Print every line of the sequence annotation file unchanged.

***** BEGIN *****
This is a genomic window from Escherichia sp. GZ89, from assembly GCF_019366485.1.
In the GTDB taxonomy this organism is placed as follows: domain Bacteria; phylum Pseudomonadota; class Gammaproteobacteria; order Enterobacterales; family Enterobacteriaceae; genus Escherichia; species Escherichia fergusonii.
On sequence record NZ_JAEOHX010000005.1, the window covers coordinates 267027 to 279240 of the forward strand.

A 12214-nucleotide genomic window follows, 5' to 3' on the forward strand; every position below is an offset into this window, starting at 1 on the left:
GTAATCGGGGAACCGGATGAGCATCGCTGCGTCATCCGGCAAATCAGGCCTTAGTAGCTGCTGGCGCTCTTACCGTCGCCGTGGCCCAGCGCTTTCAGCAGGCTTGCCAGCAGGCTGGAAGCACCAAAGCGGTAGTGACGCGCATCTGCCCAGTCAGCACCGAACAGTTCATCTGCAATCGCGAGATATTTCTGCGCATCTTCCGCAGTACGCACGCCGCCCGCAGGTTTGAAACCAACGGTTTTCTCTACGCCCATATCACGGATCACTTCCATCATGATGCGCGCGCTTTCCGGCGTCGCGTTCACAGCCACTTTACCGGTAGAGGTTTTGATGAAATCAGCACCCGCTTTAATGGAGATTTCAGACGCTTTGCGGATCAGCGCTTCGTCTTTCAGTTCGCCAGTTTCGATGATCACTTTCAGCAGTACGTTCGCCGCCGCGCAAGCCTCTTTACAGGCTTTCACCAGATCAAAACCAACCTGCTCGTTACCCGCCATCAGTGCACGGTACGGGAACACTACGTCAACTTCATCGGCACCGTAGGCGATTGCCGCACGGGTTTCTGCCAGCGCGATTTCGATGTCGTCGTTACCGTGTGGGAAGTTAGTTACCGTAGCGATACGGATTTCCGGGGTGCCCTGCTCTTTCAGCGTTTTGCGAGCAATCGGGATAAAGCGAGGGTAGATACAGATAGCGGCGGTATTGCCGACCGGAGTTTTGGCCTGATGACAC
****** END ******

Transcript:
This is a genomic window from Escherichia sp. GZ89, from assembly GCF_019366485.1.
In the GTDB taxonomy this organism is placed as follows: domain Bacteria; phylum Pseudomonadota; class Gammaproteobacteria; order Enterobacterales; family Enterobacteriaceae; genus Escherichia; species Escherichia fergusonii.
On sequence record NZ_JAEOHX010000005.1, the window covers coordinates 267027 to 279240 of the forward strand.

A 12214-nucleotide genomic window follows, 5' to 3' on the forward strand; every position below is an offset into this window, starting at 1 on the left:
GTAATCGGGGAACCGGATGAGCATCGCTGCGTCATCCGGCAAATCAGGCCTTAGTAGCTGCTGGCGCTCTTACCGTCGCCGTGGCCCAGCGCTTTCAGCAGGCTTGCCAGCAGGCTGGAAGCACCAAAGCGGTAGTGACGCGCATCTGCCCAGTCAGCACCGAACAGTTCATCTGCAATCGCGAGATATTTCTGCGCATCTTCCGCAGTACGCACGCCGCCCGCAGGTTTGAAACCAACGGTTTTCTCTACGCCCATATCACGGATCACTTCCATCATGATGCGCGCGCTTTCCGGCGTCGCGTTCACAGCCACTTTACCGGTAGAGGTTTTGATGAAATCAGCACCCGCTTTAATGGAGATTTCAGACGCTTTGCGGATCAGCGCTTCGTCTTTCAGTTCGCCAGTTTCGATGATCACTTTCAGCAGTACGTTCGCCGCCGCGCAAGCCTCTTTACAGGCTTTCACCAGATCAAAACCAACCTGCTCGTTACCCGCCATCAGTGCACGGTACGGGAACACTACGTCAACTTCATCGGCACCGTAGGCGATTGCCGCACGGGTTTCTGCCAGCGCGATTTCGATGTCGTCGTTACCGTGTGGGAAGTTAGTTACCGTAGCGATACGGATTTCCGGGGTGCCCTGCTCTTTCAGCGTTTTGCGAGCAATCGGGATAAAGCGAGGGTAGATACAGATAGCGGCGGTATTGCCGACCGGAGTTTTGGCCTGATGACAC